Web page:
VAL 2016 | Säg den glädje som varar. När Labour valde Jeremy Corbyn till partiledare var det många konservativa som tackade högre makter.
Inom partiet var näst intill säker på att regeringsmakten var näst intill säkrad för lång tid framöver när det största oppositionspartiet valt en partiledare långt ut på vänsterkanten.
Detta naturligtvis under förutsättning att man inte förflyttade partiet för långt ut åt höger. Detta var också premiärminister David Camerons strategi efter partiets överraskande valseger. Man ville säkra sin position i mitten.
Men det var innan de interna partistriderna inför folkomröstningen om medlemskapet i EU. Nu befinner sig Conservatives i ett inbördeskrig mellan ”Leavers” och ”Remain”.
Skiljelinjerna mellan anhängarna till Brexit respektive Bremain går rakt igenom regeringen. Sex ministrar har t.ex. valt att stödja ett utträde.
Och detta är bara de som öppet har tagit ställning för ett utträde. Hur stort mörkertalet är i realiteten är det ingen som vet.
Simon Heffer, kolumnist i The Daily Telegraph och The Sunday Telegraph, har skrivit i New Statesman om stridigheterna och David Camerons krishantering.
The Conservative Party is approaching not only a historic referendum, but a historic moment of crisis. It is deeply divided over whether or not to stay in the European Union, and the divisions are unequal. At the top, most want to stay in: not out of conviction, but because most ministers have found it politic to agree with David Cameron, even if they cannot support his view that he got a great deal from other EU countries after his supposed “renegotiations” with them. Among MPs generally the mood is far more hostile; and at the party’s grass roots it is predominantly in favour of leaving. Where this ranks in the history of Tory party crises is not easy to say.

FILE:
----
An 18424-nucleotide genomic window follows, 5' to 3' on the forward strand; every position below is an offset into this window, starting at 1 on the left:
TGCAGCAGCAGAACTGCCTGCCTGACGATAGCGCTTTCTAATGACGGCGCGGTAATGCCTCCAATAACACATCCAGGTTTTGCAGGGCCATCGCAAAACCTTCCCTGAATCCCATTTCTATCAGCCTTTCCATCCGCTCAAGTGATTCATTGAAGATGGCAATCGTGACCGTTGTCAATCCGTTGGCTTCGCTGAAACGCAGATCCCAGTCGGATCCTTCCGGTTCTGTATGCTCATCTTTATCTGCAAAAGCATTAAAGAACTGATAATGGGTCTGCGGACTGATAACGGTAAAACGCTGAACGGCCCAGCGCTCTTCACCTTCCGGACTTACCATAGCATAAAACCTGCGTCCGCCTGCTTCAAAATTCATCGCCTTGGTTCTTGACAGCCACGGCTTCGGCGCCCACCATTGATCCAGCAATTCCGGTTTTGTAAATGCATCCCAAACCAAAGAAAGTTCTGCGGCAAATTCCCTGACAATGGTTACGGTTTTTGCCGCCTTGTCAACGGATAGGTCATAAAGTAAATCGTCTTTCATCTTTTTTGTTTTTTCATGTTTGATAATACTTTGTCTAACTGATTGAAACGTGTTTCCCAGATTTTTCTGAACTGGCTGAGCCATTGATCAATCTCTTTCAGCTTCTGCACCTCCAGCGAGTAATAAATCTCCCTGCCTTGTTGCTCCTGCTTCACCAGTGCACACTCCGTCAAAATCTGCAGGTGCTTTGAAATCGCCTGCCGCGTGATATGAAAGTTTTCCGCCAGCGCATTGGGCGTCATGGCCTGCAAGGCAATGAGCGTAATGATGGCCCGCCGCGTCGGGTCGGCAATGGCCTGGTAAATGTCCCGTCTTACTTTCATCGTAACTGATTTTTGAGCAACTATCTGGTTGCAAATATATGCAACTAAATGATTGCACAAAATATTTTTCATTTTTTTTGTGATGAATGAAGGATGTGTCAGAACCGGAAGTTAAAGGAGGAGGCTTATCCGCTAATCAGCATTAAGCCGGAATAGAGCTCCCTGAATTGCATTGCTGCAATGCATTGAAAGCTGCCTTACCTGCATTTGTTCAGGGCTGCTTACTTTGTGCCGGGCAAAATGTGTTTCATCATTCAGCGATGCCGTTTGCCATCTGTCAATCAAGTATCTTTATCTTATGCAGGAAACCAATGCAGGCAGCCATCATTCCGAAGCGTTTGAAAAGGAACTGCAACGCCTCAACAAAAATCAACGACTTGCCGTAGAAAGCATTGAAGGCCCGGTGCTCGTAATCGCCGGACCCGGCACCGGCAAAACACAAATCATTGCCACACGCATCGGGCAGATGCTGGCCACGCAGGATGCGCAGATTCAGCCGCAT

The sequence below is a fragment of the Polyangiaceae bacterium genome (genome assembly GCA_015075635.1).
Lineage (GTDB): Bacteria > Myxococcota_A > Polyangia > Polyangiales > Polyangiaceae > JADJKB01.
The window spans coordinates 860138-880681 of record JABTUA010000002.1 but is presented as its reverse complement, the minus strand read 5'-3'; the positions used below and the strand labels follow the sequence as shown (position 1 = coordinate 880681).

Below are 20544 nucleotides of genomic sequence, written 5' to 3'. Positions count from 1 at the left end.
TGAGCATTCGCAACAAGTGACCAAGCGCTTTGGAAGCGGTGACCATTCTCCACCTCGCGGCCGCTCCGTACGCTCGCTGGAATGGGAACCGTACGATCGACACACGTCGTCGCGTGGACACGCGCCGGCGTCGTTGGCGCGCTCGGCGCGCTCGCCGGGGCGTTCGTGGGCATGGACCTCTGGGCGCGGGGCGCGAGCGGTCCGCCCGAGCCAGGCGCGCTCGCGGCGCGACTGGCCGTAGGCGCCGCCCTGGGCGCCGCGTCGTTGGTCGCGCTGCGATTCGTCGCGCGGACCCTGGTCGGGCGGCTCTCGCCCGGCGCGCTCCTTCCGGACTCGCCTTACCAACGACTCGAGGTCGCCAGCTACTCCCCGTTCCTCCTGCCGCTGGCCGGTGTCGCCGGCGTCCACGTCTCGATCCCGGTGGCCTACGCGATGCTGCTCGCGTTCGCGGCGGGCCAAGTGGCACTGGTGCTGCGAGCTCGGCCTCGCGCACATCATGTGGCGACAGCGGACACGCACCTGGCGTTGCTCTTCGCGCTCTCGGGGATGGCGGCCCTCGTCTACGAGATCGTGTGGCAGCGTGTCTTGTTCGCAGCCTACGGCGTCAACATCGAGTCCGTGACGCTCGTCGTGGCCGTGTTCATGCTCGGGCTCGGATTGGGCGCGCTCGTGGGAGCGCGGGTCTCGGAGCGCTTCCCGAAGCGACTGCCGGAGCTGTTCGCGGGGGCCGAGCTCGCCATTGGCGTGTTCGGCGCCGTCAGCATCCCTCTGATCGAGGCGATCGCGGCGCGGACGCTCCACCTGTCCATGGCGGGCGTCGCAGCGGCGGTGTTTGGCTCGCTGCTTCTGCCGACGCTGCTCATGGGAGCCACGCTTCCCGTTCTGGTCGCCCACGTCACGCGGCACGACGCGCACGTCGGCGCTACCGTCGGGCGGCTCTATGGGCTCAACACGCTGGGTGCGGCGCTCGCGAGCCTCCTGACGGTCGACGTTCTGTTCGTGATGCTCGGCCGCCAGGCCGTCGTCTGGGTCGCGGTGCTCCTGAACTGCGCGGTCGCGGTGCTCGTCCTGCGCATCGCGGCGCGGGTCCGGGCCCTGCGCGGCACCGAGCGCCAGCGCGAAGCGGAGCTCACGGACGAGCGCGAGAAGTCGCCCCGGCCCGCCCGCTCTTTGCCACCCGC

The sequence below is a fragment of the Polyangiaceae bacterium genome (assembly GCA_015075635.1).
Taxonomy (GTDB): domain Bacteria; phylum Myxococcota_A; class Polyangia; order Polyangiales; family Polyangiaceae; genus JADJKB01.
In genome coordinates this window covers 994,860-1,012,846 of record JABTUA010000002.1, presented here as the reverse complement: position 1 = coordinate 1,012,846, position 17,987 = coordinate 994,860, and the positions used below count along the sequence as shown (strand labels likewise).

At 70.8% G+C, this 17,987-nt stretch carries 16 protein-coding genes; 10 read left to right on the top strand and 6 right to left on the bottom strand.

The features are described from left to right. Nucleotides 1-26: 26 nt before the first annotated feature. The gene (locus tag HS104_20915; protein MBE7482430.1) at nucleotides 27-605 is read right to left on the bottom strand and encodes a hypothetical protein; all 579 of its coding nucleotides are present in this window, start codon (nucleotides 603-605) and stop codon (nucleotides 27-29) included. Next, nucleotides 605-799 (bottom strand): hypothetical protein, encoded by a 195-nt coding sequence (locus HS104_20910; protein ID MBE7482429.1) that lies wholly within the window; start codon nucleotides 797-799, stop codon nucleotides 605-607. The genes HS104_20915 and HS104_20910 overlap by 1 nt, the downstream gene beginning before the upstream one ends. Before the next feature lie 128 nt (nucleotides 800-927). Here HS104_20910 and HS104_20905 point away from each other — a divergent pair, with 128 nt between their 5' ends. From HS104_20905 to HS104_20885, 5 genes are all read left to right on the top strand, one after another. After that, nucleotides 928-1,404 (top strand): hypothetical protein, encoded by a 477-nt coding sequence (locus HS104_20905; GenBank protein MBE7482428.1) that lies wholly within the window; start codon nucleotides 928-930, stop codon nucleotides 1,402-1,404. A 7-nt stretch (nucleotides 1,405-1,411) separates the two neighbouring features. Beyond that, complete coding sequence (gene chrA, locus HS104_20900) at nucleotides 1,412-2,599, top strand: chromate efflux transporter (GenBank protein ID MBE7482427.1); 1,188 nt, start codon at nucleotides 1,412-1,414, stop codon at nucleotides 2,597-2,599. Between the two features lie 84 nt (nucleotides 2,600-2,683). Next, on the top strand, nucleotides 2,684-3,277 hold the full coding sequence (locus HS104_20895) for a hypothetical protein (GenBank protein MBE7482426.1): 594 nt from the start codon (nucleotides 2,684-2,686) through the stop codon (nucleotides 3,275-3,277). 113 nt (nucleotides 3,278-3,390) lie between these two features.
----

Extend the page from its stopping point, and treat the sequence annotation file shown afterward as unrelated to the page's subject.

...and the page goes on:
The current division is open and is breeding hostility, luxuries afforded by one of the Tories’ few unifying beliefs: that Labour poses no threat at the moment, and they can have a quarrel that may even verge on civil war without fearing electoral consequences. Whatever the outcome, the present quarrel allows the opportunity for a major realignment of the party without it having to go out of office. A minister who is (just, and after much soul-searching) committed to our staying in the European Union told me frankly last week that the Tory party was “a mess” and that, whatever happened on 23 June, the referendum would be the beginning and not the end of a painful process for the Conservatives.
There is an idea on both sides that scores will have to be settled after 23 June, and, the way things are going with party discipline and out-of-control aides in Downing Street, such an outcome is inevitable. Should Remain prevail, a wise prime minister would understand that this was a time to heal wounds and not deepen them. It remains a matter of conjecture how wise Cameron, whose vindictive streak is more often than not on the surface rather than beneath it, is prepared to be.
Those who work for his party at the grass roots, and on whom MPs depend to get the vote out at elections, will be unimpressed by a purge of those who have not backed him over Europe. There isn’t much of a voluntary party left, and there will be even less of one if he acts rashly in victory. If it is a narrow victory – and it is, at this stage, hard to envisage any other sort – his party could become unmanageable unless he acts with restraint and decency.
Conservatives worried about the stability of their party believe that only Labour under a new, more effective and less factional leader could present the serious electoral challenge to them that would shake them out of these unprecedentedly acrimonious and self-indulgent divisions. We can only imagine how differently the In campaign would be conducted if Labour had a nationally popular and an obviously electable leader.
As it is, many more dogs are likely to be unleashed. Things promise to become far nastier, dirtier and ever more internecine for the Tories, not just before 23 June but for a long time afterwards: and with the party in power for at least four more years, one can only guess what that means for the governance of Britain.
Tidskriftsomslag: New Statesman, 8-14 april 2016.